What’s just plain baffling is that this flaw ever saw the light of day. After all, the specification was developed by bright people at NIST — in collaboration with NSA. Either of those groups should easily have discovered a bug like this, especially since this issue had been previously studied. Indeed, within a few months of public release, two separate groups of academic cryptographers found it, and were able to implement an attack using standard PC equipment.

So in summary, the bias is mysterious and it seems to be very much an ‘own-goal’ on the NSA’s part. Why in the world would they release so much information from each EC point? It’s hard to say, but a bit more investigation reveals some interesting consequences:

Flaw #3: You can guess the original EC point from looking at the output bits

By itself this isn’t really a flaw, but will turn out to be interesting in just a minute.

Since Dual-EC outputs so many bits from the x-coordinate of each point — all but the most significant 16 bits — it’s relatively easy to guess the original source point by simply brute-forcing the missing 16 bits and solving the elliptic curve equation for y. (This is all high-school algebra, I swear!)

While this process probably won’t uniquely identify the original (x, y), it’ll give you a modestly sized list of candidates. Moreover with only 16 missing bits the search can be done quickly even on a desktop computer. Had Dual_EC thrown away more bits of the x-coordinate, this search would not have been feasible at all.

So what does this mean? In general, recovering the EC point shouldn’t actually be a huge problem. In theory it could lead to a weakness — say predicting future outputs — but in a proper design you would still have to solve a discrete logarithm instance for each and every point in order to predict the next bytes output by the generator.

And here is where things get interesting.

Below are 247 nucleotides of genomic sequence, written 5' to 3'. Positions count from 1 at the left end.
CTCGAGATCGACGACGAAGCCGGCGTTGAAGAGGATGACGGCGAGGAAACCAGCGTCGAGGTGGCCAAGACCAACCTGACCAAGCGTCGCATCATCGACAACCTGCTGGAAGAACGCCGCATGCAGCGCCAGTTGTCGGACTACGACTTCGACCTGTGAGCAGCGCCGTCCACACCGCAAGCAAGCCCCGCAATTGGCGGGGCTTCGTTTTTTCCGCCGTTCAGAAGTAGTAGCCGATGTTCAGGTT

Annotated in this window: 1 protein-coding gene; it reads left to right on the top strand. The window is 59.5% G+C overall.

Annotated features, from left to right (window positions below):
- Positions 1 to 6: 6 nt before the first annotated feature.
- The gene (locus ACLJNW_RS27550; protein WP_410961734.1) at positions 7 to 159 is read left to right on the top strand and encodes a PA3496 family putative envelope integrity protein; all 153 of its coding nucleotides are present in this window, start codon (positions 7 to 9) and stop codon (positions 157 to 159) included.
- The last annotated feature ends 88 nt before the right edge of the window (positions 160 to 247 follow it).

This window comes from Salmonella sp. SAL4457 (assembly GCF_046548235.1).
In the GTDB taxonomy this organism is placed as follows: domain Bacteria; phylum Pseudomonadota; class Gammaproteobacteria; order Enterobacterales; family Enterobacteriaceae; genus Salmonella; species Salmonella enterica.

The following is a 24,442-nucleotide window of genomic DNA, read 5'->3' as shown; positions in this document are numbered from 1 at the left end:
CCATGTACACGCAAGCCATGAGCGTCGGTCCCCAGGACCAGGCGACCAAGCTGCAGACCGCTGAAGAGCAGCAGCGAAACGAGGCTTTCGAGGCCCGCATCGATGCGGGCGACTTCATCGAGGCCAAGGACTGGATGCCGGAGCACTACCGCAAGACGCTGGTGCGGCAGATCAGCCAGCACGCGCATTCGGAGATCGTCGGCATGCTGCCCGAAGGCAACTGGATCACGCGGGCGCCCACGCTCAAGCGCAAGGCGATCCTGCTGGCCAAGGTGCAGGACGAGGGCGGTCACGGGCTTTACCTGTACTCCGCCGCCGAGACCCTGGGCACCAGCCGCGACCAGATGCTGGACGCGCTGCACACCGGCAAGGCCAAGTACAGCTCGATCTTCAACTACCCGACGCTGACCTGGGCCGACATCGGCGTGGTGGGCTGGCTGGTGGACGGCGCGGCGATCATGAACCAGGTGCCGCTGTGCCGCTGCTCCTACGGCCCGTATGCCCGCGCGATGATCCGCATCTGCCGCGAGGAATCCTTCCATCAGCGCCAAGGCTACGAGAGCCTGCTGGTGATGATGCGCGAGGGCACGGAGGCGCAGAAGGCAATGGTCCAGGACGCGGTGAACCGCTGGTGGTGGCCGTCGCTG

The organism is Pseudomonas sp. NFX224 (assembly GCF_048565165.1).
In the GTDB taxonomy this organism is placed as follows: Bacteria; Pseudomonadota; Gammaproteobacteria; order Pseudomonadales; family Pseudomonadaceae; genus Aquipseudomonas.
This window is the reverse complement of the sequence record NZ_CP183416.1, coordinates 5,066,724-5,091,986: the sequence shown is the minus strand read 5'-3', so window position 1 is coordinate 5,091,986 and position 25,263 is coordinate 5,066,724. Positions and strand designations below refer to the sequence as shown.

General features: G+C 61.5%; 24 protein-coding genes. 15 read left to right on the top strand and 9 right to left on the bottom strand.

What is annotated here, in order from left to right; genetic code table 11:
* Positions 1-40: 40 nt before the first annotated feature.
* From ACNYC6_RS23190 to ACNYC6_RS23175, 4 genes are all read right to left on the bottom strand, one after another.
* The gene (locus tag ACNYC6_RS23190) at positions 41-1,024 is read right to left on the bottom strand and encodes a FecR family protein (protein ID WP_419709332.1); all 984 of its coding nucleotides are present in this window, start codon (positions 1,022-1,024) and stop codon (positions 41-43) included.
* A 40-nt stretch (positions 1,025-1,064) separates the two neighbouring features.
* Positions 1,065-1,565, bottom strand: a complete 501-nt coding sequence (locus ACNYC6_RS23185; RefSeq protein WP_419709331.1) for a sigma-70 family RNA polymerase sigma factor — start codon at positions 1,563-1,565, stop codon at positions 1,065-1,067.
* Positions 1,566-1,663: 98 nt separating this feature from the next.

Flaw #4: If you know a certain property about the Dual_EC parameters, and can recover an output point, you can predict all subsequent outputs of the generator

Did I tell you this would get interesting in a minute? I totally did.

The next piece of our puzzle was discovered by Microsoft researchers Dan Shumow and Niels Ferguson, and announced at the CRYPTO 2007 rump session. I think this result can best be described via the totally intuitive diagram below. (Don’t worry, I’ll explain it!)

Annotated diagram from Shumow-Ferguson presentation (CRYPTO 2007).
Colorful elements were added by yours truly. Thick green arrows mean ‘this part is
easy to reverse’. Thick red arrows should mean the opposite. Unless you’re the NSA.

The Dual-EC generator consists of two stages: a portion that generates the output bits (right) and a part that updates the internal state (left).

Starting from the “r_i” value (circled, center) and heading right, the bit generation part first computes the output point using the function “r_i * Q” — where Q is an elliptic curve point defined in the parameters — then truncates 16 bits its off its x-coordinate to get the raw generator output. The “*” operator here describes elliptic point multiplication, which is a complex operation that should be relatively hard to invert.

Note that everything after the point multiplication should be easy to invert and recover from the output, as we discussed in the previous section.

Every time the generator produces one block of output bits, it also updates its internal state. This is designed to prevent attacks where someone compromises the internal values of a working generator, then uses this value to wind the generator backwards and guess past outputs. Starting again from the circled “r_i” value, the generator now heads upwards and computes the point “r_i * P” where P is a different elliptic curve point also described in the parameters. It then does some other stuff.

The theory here is that P and Q should be random points, and thus it should be difficult to find “r_i * P” used for state update even if you know the output point “r_i * Q” — which I stress you do know, because it’s easy to find. Going from one point to the other requires you to know a relationship between P and Q, which you shouldn’t actually know since they’re supposed to be random values. The difficulty of this is indicated by the thick red arrow.

Looks totally kosher to me. (Source: NIST SP800-90A)

There is, however, one tiny little exception to this rule. What if P and Q aren’t entirely random values? What if you chose them yourself specifically so you’d know the mathematical relationship between the two points?